Neanderthals were already on the verge of extinction in Europe by the time modern humans arrived on the scene, a study suggests.
DNA analysis suggests most Neanderthals in western Europe died out as early as 50,000 years ago – thousands of years before our own species appeared.
A small group of Neanderthals then recolonised parts of Europe, surviving for 10,000 years before vanishing.
The work is published in the journal Molecular Biology and Evolution.
An international team of researchers studied the variation, or diversity, in mitochondrial DNA extracted from the bones of 13 Neanderthals.
This type of genetic information is passed down on the maternal line; because cells contain multiple copies of the mitochondrial genome, this DNA is easier to extract from ancient remains than the DNA found in the nuclei of cells.
The fossil specimens came from Europe and Asia and span a time period ranging from 100,000 years ago to about 35,000 years ago.
The scientists found that west European fossils with ages older than 48,000 years, along with Neanderthal specimens from Asia, showed considerable genetic variation.
But specimens from western Europe younger than 48,000 years showed much less genetic diversity (variation in the older remains and the Asian Neanderthals was six-fold greater than in the western examples).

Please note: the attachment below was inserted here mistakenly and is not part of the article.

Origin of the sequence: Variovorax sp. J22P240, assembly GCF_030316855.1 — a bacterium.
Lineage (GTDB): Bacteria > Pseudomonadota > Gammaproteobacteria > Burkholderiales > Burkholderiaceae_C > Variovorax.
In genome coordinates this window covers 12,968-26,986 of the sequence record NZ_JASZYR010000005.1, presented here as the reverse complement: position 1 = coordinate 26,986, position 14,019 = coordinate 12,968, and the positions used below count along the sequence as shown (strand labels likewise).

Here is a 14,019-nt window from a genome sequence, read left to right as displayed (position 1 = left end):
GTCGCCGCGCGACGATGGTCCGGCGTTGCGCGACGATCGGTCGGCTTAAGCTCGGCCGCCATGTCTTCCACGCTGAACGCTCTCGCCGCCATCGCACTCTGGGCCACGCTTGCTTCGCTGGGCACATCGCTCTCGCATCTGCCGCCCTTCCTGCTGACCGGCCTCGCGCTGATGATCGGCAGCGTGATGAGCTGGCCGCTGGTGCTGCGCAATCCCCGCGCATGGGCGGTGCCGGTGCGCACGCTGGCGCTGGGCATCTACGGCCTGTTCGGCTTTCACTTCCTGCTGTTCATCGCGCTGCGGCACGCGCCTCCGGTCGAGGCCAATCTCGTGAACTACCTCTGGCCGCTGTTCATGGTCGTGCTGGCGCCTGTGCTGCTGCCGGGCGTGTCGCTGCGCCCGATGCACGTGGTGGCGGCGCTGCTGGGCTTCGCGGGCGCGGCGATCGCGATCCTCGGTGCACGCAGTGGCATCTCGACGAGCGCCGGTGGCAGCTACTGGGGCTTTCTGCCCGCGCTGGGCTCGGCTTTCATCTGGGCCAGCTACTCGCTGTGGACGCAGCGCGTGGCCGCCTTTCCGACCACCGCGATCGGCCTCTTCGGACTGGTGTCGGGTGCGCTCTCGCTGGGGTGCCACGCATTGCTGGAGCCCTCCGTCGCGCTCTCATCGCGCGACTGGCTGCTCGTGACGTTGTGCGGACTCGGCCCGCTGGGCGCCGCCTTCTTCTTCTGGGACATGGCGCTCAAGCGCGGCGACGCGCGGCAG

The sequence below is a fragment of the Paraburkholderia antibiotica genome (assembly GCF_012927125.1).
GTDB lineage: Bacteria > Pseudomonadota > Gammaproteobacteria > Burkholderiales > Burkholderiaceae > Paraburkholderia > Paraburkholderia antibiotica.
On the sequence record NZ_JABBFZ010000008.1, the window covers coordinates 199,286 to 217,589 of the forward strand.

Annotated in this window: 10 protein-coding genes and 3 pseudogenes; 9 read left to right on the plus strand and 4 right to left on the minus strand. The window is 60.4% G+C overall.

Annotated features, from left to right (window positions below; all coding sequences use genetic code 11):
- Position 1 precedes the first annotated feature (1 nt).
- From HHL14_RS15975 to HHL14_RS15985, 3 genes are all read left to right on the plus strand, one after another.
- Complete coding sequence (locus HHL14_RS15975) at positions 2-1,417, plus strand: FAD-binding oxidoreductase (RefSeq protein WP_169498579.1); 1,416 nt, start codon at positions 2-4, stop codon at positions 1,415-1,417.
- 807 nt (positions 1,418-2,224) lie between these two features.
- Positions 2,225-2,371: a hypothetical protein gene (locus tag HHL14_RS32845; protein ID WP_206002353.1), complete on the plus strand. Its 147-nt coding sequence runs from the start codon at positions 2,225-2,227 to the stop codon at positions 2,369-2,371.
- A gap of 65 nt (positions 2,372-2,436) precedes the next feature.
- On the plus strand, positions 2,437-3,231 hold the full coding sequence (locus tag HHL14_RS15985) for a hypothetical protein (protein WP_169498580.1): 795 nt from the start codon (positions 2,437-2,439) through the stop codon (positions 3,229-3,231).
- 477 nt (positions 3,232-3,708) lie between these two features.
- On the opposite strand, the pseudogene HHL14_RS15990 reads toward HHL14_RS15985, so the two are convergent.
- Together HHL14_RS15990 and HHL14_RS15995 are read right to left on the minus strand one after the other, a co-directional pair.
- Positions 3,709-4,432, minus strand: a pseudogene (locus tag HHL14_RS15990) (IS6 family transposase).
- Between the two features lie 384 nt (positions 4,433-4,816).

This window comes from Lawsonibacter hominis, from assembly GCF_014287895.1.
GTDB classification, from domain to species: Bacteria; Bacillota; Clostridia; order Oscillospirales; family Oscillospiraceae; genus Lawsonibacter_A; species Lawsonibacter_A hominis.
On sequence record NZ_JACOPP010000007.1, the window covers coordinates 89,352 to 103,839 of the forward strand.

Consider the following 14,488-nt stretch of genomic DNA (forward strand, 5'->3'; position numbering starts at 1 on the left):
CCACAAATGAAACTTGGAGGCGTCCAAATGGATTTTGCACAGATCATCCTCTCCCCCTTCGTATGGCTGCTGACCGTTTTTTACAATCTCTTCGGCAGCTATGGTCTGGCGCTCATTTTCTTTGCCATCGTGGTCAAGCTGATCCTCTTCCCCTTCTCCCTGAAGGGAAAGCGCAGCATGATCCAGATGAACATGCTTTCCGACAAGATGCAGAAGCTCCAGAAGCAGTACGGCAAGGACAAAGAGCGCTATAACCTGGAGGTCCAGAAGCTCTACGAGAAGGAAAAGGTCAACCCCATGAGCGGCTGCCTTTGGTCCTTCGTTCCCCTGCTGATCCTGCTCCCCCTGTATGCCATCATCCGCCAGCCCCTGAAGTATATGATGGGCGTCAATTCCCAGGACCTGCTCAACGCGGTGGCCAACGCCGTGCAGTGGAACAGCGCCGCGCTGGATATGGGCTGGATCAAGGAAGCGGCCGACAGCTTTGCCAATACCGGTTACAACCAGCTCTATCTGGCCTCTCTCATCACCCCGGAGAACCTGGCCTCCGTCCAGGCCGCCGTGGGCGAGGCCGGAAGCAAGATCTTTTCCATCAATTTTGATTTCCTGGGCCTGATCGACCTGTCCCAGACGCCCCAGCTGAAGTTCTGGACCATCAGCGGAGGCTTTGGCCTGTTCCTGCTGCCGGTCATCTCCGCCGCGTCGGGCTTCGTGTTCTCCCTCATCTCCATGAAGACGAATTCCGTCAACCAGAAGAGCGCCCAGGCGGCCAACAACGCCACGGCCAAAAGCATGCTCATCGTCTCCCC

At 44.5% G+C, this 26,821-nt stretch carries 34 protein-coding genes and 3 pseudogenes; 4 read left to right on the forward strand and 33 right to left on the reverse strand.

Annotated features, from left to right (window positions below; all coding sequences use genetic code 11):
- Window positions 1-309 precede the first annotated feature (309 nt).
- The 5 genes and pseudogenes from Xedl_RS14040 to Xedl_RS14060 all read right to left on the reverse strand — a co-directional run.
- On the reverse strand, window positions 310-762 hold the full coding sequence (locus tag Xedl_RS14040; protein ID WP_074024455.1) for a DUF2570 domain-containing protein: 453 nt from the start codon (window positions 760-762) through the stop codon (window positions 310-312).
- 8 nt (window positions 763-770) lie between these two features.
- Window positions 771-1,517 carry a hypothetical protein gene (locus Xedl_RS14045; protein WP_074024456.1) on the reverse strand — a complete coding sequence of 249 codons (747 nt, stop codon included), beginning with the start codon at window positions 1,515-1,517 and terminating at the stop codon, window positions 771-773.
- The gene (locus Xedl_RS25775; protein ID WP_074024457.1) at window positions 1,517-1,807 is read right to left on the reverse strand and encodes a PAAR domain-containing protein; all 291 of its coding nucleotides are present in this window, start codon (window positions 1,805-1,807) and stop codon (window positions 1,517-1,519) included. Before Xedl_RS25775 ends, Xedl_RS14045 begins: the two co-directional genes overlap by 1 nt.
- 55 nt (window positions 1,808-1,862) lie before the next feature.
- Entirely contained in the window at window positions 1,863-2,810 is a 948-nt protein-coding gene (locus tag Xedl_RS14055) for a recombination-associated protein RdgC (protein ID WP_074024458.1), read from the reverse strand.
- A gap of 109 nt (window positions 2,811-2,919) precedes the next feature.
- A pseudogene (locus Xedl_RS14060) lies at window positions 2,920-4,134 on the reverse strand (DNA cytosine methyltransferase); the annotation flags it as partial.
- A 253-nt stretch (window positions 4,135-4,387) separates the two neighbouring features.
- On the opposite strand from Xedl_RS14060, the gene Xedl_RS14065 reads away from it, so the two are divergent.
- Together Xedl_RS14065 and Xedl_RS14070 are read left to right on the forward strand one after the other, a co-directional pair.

In their scientific paper, the scientists propose that some event – possibly changes in the climate – caused Neanderthal populations in the West to crash around 50,000 years ago. But populations may have survived in warmer southern refuges, allowing the later re-expansion.
Low genetic variation can make a species less resilient to changes in its environment, and place it at increased risk of extinction.
“The fact that Neanderthals in Europe were nearly extinct, but then recovered, and that all this took place long before they came into contact with modern humans, came as a complete surprise,” said lead author Love Dalen, from the Swedish Museum of Natural History in Stockholm. …